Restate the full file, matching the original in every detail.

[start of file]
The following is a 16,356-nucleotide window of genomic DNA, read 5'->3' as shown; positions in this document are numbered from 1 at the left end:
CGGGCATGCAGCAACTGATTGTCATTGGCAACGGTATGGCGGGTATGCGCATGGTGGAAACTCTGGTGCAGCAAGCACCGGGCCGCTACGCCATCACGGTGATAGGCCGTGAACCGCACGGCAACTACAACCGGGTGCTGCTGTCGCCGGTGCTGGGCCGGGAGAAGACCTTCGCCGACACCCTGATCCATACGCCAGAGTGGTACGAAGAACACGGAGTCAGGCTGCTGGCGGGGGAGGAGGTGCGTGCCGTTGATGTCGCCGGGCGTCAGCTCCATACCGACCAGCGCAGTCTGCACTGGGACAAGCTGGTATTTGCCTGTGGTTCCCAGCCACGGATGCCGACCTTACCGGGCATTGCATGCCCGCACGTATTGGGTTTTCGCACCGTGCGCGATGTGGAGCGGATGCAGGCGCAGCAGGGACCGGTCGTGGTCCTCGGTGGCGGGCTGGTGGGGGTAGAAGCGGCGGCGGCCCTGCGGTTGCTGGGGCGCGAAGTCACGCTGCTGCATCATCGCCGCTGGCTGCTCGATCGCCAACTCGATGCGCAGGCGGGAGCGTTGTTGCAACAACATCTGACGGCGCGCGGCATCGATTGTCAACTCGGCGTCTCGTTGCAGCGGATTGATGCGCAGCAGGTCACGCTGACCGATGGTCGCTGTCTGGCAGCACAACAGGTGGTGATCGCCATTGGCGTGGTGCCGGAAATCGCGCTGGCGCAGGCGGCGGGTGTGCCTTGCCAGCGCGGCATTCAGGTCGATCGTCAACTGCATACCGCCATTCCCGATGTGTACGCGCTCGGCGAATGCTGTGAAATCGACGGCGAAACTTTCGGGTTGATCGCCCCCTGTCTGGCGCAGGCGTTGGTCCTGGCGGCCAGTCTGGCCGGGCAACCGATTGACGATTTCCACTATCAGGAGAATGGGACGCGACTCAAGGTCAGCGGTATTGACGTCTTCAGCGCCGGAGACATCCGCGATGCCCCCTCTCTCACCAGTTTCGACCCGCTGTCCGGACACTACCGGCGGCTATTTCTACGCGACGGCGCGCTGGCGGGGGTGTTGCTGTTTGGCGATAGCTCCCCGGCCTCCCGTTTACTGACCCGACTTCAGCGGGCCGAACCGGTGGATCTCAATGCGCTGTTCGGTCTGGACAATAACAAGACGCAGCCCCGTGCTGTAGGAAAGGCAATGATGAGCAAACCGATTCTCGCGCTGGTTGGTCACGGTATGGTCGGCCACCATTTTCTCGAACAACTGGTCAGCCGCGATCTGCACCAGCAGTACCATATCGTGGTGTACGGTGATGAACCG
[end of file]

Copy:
The following is a 16,356-nucleotide window of genomic DNA, read 5'->3' as shown; positions in this document are numbered from 1 at the left end:
CGGGCATGCAGCAACTGATTGTCATTGGCAACGGTATGGCGGGTATGCGCATGGTGGAAACTCTGGTGCAGCAAGCACCGGGCCGCTACGCCATCACGGTGATAGGCCGTGAACCGCACGGCAACTACAACCGGGTGCTGCTGTCGCCGGTGCTGGGCCGGGAGAAGACCTTCGCCGACACCCTGATCCATACGCCAGAGTGGTACGAAGAACACGGAGTCAGGCTGCTGGCGGGGGAGGAGGTGCGTGCCGTTGATGTCGCCGGGCGTCAGCTCCATACCGACCAGCGCAGTCTGCACTGGGACAAGCTGGTATTTGCCTGTGGTTCCCAGCCACGGATGCCGACCTTACCGGGCATTGCATGCCCGCACGTATTGGGTTTTCGCACCGTGCGCGATGTGGAGCGGATGCAGGCGCAGCAGGGACCGGTCGTGGTCCTCGGTGGCGGGCTGGTGGGGGTAGAAGCGGCGGCGGCCCTGCGGTTGCTGGGGCGCGAAGTCACGCTGCTGCATCATCGCCGCTGGCTGCTCGATCGCCAACTCGATGCGCAGGCGGGAGCGTTGTTGCAACAACATCTGACGGCGCGCGGCATCGATTGTCAACTCGGCGTCTCGTTGCAGCGGATTGATGCGCAGCAGGTCACGCTGACCGATGGTCGCTGTCTGGCAGCACAACAGGTGGTGATCGCCATTGGCGTGGTGCCGGAAATCGCGCTGGCGCAGGCGGCGGGTGTGCCTTGCCAGCGCGGCATTCAGGTCGATCGTCAACTGCATACCGCCATTCCCGATGTGTACGCGCTCGGCGAATGCTGTGAAATCGACGGCGAAACTTTCGGGTTGATCGCCCCCTGTCTGGCGCAGGCGTTGGTCCTGGCGGCCAGTCTGGCCGGGCAACCGATTGACGATTTCCACTATCAGGAGAATGGGACGCGACTCAAGGTCAGCGGTATTGACGTCTTCAGCGCCGGAGACATCCGCGATGCCCCCTCTCTCACCAGTTTCGACCCGCTGTCCGGACACTACCGGCGGCTATTTCTACGCGACGGCGCGCTGGCGGGGGTGTTGCTGTTTGGCGATAGCTCCCCGGCCTCCCGTTTACTGACCCGACTTCAGCGGGCCGAACCGGTGGATCTCAATGCGCTGTTCGGTCTGGACAATAACAAGACGCAGCCCCGTGCTGTAGGAAAGGCAATGATGAGCAAACCGATTCTCGCGCTGGTTGGTCACGGTATGGTCGGCCACCATTTTCTCGAACAACTGGTCAGCCGCGATCTGCACCAGCAGTACCATATCGTGGTGTACGGTGATGAACCG